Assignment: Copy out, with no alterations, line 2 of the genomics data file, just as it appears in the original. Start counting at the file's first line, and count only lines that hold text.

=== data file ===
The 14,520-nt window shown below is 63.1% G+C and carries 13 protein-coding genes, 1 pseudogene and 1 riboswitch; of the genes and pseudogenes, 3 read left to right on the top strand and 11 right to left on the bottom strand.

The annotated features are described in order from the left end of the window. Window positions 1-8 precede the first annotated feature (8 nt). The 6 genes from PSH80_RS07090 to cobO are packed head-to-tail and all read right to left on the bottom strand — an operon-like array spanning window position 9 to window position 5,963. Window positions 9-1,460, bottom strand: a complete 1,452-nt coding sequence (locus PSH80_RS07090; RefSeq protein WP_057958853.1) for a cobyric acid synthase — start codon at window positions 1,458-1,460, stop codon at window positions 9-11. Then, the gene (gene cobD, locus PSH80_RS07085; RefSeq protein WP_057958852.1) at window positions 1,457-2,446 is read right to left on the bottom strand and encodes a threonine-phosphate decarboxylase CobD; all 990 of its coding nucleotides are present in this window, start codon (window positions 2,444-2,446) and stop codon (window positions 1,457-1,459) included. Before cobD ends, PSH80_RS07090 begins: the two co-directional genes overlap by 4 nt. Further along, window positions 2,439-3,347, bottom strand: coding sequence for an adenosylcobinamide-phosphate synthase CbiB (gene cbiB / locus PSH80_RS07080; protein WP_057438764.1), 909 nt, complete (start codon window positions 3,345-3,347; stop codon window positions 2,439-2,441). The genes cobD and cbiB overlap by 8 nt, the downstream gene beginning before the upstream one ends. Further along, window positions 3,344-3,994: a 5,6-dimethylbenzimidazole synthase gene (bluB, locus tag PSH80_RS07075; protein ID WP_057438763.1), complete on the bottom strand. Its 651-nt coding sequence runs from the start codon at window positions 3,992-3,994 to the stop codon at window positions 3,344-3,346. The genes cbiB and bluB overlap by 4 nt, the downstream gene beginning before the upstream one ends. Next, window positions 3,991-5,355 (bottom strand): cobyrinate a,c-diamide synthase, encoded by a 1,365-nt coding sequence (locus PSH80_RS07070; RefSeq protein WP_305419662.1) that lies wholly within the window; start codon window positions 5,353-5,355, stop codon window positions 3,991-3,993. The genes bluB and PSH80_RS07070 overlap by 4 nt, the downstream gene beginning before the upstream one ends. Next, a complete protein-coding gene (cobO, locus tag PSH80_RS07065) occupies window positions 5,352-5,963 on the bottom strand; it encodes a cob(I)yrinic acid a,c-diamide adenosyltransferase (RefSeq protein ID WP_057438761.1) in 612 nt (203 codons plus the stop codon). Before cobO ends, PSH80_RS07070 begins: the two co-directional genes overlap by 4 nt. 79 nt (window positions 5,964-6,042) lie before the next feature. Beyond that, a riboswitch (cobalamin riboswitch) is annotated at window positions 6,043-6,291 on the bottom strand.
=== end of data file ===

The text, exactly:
The annotated features are described in order from the left end of the window. Window positions 1-8 precede the first annotated feature (8 nt). The 6 genes from PSH80_RS07090 to cobO are packed head-to-tail and all read right to left on the bottom strand — an operon-like array spanning window position 9 to window position 5,963. Window positions 9-1,460, bottom strand: a complete 1,452-nt coding sequence (locus PSH80_RS07090; RefSeq protein WP_057958853.1) for a cobyric acid synthase — start codon at window positions 1,458-1,460, stop codon at window positions 9-11. Then, the gene (gene cobD, locus PSH80_RS07085; RefSeq protein WP_057958852.1) at window positions 1,457-2,446 is read right to left on the bottom strand and encodes a threonine-phosphate decarboxylase CobD; all 990 of its coding nucleotides are present in this window, start codon (window positions 2,444-2,446) and stop codon (window positions 1,457-1,459) included. Before cobD ends, PSH80_RS07090 begins: the two co-directional genes overlap by 4 nt. Further along, window positions 2,439-3,347, bottom strand: coding sequence for an adenosylcobinamide-phosphate synthase CbiB (gene cbiB / locus PSH80_RS07080; protein WP_057438764.1), 909 nt, complete (start codon window positions 3,345-3,347; stop codon window positions 2,439-2,441). The genes cobD and cbiB overlap by 8 nt, the downstream gene beginning before the upstream one ends. Further along, window positions 3,344-3,994: a 5,6-dimethylbenzimidazole synthase gene (bluB, locus tag PSH80_RS07075; protein ID WP_057438763.1), complete on the bottom strand. Its 651-nt coding sequence runs from the start codon at window positions 3,992-3,994 to the stop codon at window positions 3,344-3,346. The genes cbiB and bluB overlap by 4 nt, the downstream gene beginning before the upstream one ends. Next, window positions 3,991-5,355 (bottom strand): cobyrinate a,c-diamide synthase, encoded by a 1,365-nt coding sequence (locus PSH80_RS07070; RefSeq protein WP_305419662.1) that lies wholly within the window; start codon window positions 5,353-5,355, stop codon window positions 3,991-3,993. The genes bluB and PSH80_RS07070 overlap by 4 nt, the downstream gene beginning before the upstream one ends. Next, a complete protein-coding gene (cobO, locus tag PSH80_RS07065) occupies window positions 5,352-5,963 on the bottom strand; it encodes a cob(I)yrinic acid a,c-diamide adenosyltransferase (RefSeq protein ID WP_057438761.1) in 612 nt (203 codons plus the stop codon). Before cobO ends, PSH80_RS07070 begins: the two co-directional genes overlap by 4 nt. 79 nt (window positions 5,964-6,042) lie before the next feature. Beyond that, a riboswitch (cobalamin riboswitch) is annotated at window positions 6,043-6,291 on the bottom strand.